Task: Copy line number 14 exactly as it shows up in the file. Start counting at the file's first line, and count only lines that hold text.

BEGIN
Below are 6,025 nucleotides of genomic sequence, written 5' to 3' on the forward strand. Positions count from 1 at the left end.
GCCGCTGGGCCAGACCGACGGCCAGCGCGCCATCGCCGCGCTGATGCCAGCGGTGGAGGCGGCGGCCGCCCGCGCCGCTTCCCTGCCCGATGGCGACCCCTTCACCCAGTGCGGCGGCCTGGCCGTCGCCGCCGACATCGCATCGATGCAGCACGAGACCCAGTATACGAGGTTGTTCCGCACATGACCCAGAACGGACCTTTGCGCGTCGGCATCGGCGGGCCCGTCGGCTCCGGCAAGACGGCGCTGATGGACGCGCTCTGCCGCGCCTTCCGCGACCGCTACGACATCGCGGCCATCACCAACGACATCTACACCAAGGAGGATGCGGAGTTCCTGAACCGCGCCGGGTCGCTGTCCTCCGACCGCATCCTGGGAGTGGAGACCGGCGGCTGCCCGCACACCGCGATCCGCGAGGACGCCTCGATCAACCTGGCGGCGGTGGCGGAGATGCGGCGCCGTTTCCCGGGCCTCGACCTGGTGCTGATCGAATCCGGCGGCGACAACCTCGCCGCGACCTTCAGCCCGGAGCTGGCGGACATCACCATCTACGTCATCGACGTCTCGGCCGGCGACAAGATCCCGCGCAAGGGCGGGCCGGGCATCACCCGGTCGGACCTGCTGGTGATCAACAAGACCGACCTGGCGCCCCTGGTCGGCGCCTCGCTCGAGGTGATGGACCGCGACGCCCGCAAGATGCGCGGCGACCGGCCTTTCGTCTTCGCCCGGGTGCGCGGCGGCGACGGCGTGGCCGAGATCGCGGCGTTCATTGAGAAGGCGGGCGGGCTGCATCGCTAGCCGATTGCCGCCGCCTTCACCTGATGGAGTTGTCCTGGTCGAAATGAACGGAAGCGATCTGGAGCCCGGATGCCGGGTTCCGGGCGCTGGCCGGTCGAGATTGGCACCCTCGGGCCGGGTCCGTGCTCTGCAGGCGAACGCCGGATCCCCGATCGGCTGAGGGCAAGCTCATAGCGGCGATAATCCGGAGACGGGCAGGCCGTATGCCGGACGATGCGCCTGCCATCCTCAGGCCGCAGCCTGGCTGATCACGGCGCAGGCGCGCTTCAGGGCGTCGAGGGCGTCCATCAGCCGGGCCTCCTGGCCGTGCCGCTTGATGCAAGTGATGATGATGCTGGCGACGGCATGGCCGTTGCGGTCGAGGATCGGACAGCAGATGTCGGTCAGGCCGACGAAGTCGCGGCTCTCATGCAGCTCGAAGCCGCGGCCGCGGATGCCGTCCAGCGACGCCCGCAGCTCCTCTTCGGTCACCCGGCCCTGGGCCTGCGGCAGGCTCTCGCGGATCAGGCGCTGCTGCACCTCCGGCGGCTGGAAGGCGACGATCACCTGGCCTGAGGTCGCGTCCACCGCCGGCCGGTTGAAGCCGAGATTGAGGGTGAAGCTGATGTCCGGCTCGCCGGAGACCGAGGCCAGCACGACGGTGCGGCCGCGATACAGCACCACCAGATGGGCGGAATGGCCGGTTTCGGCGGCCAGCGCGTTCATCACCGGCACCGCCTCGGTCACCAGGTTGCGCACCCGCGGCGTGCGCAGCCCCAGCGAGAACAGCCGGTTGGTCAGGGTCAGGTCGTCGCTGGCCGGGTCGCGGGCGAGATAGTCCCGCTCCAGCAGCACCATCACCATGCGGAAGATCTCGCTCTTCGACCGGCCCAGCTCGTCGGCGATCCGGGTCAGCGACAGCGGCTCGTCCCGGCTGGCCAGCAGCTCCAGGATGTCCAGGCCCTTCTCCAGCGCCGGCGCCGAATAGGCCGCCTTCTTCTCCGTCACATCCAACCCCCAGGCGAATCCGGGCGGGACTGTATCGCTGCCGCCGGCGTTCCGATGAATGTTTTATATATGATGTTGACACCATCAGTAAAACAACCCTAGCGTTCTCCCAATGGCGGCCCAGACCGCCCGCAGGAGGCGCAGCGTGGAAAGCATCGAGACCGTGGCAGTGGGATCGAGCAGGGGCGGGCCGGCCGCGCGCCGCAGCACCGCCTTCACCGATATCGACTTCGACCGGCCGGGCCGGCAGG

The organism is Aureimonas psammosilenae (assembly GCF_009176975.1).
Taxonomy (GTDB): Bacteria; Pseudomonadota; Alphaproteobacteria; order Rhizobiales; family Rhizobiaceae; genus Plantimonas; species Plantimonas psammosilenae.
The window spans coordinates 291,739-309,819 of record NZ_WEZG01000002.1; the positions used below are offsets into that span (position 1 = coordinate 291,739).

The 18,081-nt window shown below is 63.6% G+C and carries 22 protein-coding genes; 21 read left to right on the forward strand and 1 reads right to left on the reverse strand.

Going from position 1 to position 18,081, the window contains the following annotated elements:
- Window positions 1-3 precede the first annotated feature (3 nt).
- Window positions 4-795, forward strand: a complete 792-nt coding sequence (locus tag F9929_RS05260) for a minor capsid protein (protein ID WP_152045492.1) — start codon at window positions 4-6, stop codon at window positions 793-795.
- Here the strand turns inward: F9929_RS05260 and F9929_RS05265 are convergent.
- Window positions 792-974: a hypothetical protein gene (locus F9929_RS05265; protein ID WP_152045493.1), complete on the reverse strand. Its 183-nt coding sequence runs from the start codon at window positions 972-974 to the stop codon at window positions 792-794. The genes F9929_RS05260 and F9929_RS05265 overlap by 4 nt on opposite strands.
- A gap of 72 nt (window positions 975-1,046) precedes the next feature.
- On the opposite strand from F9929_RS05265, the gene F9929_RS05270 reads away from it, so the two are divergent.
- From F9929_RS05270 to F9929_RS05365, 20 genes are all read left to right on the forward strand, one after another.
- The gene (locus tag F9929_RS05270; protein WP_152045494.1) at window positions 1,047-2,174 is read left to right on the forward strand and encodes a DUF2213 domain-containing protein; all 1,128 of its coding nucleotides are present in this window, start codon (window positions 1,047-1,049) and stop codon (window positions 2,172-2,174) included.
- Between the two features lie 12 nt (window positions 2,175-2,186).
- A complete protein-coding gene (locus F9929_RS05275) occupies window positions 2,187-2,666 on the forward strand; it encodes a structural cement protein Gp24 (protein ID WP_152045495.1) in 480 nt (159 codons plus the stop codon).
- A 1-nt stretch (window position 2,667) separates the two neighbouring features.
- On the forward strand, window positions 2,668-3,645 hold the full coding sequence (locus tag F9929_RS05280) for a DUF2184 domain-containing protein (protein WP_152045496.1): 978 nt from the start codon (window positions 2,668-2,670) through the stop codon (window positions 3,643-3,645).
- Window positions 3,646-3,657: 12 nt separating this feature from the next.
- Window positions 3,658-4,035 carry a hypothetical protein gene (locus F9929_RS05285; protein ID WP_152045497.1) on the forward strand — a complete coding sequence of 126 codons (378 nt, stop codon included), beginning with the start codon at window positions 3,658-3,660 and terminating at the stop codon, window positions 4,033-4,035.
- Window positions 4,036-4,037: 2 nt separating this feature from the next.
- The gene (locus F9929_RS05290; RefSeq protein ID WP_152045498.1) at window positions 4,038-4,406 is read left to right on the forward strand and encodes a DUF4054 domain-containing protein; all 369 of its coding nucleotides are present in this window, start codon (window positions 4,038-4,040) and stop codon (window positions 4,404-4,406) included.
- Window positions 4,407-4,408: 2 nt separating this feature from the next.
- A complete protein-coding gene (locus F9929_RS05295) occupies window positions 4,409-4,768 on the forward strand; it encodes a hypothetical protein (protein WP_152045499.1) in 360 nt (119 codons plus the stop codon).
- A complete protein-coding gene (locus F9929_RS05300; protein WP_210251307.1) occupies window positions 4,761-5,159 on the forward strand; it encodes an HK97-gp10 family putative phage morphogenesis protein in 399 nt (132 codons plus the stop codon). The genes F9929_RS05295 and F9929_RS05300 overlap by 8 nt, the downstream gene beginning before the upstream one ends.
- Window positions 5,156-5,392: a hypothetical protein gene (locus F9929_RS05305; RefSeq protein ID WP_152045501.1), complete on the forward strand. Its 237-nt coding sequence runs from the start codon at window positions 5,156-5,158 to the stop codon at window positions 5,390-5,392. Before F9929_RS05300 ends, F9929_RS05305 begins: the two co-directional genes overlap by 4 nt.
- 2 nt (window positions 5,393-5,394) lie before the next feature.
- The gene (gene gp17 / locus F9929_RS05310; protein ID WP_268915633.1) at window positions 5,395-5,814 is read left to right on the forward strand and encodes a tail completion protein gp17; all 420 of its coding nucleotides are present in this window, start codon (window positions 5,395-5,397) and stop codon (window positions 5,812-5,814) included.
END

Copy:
- From F9929_RS05270 to F9929_RS05365, 20 genes are all read left to right on the forward strand, one after another.